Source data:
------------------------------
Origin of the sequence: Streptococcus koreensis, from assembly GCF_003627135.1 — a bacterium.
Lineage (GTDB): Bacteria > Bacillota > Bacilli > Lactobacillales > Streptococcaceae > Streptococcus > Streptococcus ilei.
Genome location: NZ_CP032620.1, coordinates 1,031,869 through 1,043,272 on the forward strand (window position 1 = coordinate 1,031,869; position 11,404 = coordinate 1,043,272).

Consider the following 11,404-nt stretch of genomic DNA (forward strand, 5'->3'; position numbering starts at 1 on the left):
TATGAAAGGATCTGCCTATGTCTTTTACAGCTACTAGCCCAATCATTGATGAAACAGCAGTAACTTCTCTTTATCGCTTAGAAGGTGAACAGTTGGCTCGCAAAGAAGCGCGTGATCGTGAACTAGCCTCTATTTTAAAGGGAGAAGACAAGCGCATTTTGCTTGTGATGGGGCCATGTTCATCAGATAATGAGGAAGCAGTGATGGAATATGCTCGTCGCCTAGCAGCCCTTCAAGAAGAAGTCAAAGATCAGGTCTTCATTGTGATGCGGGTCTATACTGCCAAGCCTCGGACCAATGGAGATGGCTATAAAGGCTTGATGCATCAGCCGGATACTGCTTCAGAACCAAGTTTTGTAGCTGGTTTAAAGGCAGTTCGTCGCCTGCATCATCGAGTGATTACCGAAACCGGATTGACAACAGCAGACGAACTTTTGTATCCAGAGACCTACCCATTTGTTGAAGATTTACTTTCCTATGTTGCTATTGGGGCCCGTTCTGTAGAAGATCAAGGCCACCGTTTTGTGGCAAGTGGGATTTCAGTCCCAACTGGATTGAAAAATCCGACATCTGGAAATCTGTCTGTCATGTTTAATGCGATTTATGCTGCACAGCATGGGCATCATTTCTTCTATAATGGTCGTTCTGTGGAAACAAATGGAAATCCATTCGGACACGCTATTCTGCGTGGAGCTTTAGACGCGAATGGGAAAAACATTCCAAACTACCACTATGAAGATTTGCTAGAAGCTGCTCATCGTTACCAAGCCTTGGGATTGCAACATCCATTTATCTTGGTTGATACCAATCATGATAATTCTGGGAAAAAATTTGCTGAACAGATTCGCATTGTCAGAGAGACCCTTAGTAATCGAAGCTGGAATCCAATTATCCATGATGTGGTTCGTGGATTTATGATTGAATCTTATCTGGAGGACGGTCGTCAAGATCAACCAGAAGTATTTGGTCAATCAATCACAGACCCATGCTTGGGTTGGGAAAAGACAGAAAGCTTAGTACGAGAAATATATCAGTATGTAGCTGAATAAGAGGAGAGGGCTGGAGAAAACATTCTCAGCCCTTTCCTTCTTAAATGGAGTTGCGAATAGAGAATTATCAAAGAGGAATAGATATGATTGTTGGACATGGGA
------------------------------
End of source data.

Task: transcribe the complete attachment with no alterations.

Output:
Origin of the sequence: Streptococcus koreensis, from assembly GCF_003627135.1 — a bacterium.
Lineage (GTDB): Bacteria > Bacillota > Bacilli > Lactobacillales > Streptococcaceae > Streptococcus > Streptococcus ilei.
Genome location: NZ_CP032620.1, coordinates 1,031,869 through 1,043,272 on the forward strand (window position 1 = coordinate 1,031,869; position 11,404 = coordinate 1,043,272).

Consider the following 11,404-nt stretch of genomic DNA (forward strand, 5'->3'; position numbering starts at 1 on the left):
TATGAAAGGATCTGCCTATGTCTTTTACAGCTACTAGCCCAATCATTGATGAAACAGCAGTAACTTCTCTTTATCGCTTAGAAGGTGAACAGTTGGCTCGCAAAGAAGCGCGTGATCGTGAACTAGCCTCTATTTTAAAGGGAGAAGACAAGCGCATTTTGCTTGTGATGGGGCCATGTTCATCAGATAATGAGGAAGCAGTGATGGAATATGCTCGTCGCCTAGCAGCCCTTCAAGAAGAAGTCAAAGATCAGGTCTTCATTGTGATGCGGGTCTATACTGCCAAGCCTCGGACCAATGGAGATGGCTATAAAGGCTTGATGCATCAGCCGGATACTGCTTCAGAACCAAGTTTTGTAGCTGGTTTAAAGGCAGTTCGTCGCCTGCATCATCGAGTGATTACCGAAACCGGATTGACAACAGCAGACGAACTTTTGTATCCAGAGACCTACCCATTTGTTGAAGATTTACTTTCCTATGTTGCTATTGGGGCCCGTTCTGTAGAAGATCAAGGCCACCGTTTTGTGGCAAGTGGGATTTCAGTCCCAACTGGATTGAAAAATCCGACATCTGGAAATCTGTCTGTCATGTTTAATGCGATTTATGCTGCACAGCATGGGCATCATTTCTTCTATAATGGTCGTTCTGTGGAAACAAATGGAAATCCATTCGGACACGCTATTCTGCGTGGAGCTTTAGACGCGAATGGGAAAAACATTCCAAACTACCACTATGAAGATTTGCTAGAAGCTGCTCATCGTTACCAAGCCTTGGGATTGCAACATCCATTTATCTTGGTTGATACCAATCATGATAATTCTGGGAAAAAATTTGCTGAACAGATTCGCATTGTCAGAGAGACCCTTAGTAATCGAAGCTGGAATCCAATTATCCATGATGTGGTTCGTGGATTTATGATTGAATCTTATCTGGAGGACGGTCGTCAAGATCAACCAGAAGTATTTGGTCAATCAATCACAGACCCATGCTTGGGTTGGGAAAAGACAGAAAGCTTAGTACGAGAAATATATCAGTATGTAGCTGAATAAGAGGAGAGGGCTGGAGAAAACATTCTCAGCCCTTTCCTTCTTAAATGGAGTTGCGAATAGAGAATTATCAAAGAGGAATAGATATGATTGTTGGACATGGGA